Three years ago, the World War II tugboat Hoga arrived at the Arkansas Inland Maritime Museum. Friday, at an event commemorating the attack on Pearl Harbor, the public will be allowed to tour the boat for the first time.
The boat, a National Historic Landmark, has been off-limits while awaiting hazardous materials clearance from the Environmental Protection Agency. Lead paint and asbestos abatement and removal have prevented both tours and renovations. Friday's event will allow the public to walk through certain decks. The event will also honor Arkansas native and World War II veteran Harold Mainer.
“He [Mainer] was on the USS Helena at Pearl Harbor during the attack and he was also on the USS Munsee at the surrender at Tokyo Bay alongside the Razorback submarine. We have two bookends of World War II and he served the entire war, and so he served alongside both of the ships, boats that we have here, which is pretty incredible,” said Camille Smith, the museum’s Director of Special Events.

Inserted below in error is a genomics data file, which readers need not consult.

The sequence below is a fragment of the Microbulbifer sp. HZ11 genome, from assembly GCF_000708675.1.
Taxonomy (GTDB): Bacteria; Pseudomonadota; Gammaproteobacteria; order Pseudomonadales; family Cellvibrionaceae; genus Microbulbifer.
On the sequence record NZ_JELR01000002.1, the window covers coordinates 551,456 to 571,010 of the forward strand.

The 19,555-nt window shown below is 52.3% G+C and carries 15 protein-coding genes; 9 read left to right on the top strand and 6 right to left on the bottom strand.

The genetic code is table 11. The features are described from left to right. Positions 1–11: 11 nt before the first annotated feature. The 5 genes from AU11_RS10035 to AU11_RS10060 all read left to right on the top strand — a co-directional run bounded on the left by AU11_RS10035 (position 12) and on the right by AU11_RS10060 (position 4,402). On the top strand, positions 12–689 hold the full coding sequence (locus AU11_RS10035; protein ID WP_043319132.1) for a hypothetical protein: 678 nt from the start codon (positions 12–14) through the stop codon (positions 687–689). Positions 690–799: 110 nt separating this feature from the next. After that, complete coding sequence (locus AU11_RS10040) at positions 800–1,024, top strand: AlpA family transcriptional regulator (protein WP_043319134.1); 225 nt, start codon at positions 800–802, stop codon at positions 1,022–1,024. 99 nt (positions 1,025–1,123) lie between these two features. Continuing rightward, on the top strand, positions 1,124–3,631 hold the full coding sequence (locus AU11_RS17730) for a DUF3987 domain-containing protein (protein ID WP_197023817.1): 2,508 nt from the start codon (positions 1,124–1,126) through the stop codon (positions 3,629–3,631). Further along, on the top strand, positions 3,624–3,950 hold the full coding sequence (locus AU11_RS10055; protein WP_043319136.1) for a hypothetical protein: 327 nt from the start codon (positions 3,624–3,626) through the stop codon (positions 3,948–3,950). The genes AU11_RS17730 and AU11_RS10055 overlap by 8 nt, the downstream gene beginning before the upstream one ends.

Smith said the staff is eager to begin renovations in order to share the historic boat with visitors.
“The Hoga really played a huge role at Pearl Harbor and we're really excited to honor her. She fought fires on the USS Arizona with a crew of 12 people for almost 72 hours straight. And she also pushed the USS Nevada out of the channel, so that the other boats could get out,” Smith said.
The ceremony is scheduled for 1 p.m. Friday and the tours will follow from 1:30 – 4:30 p.m.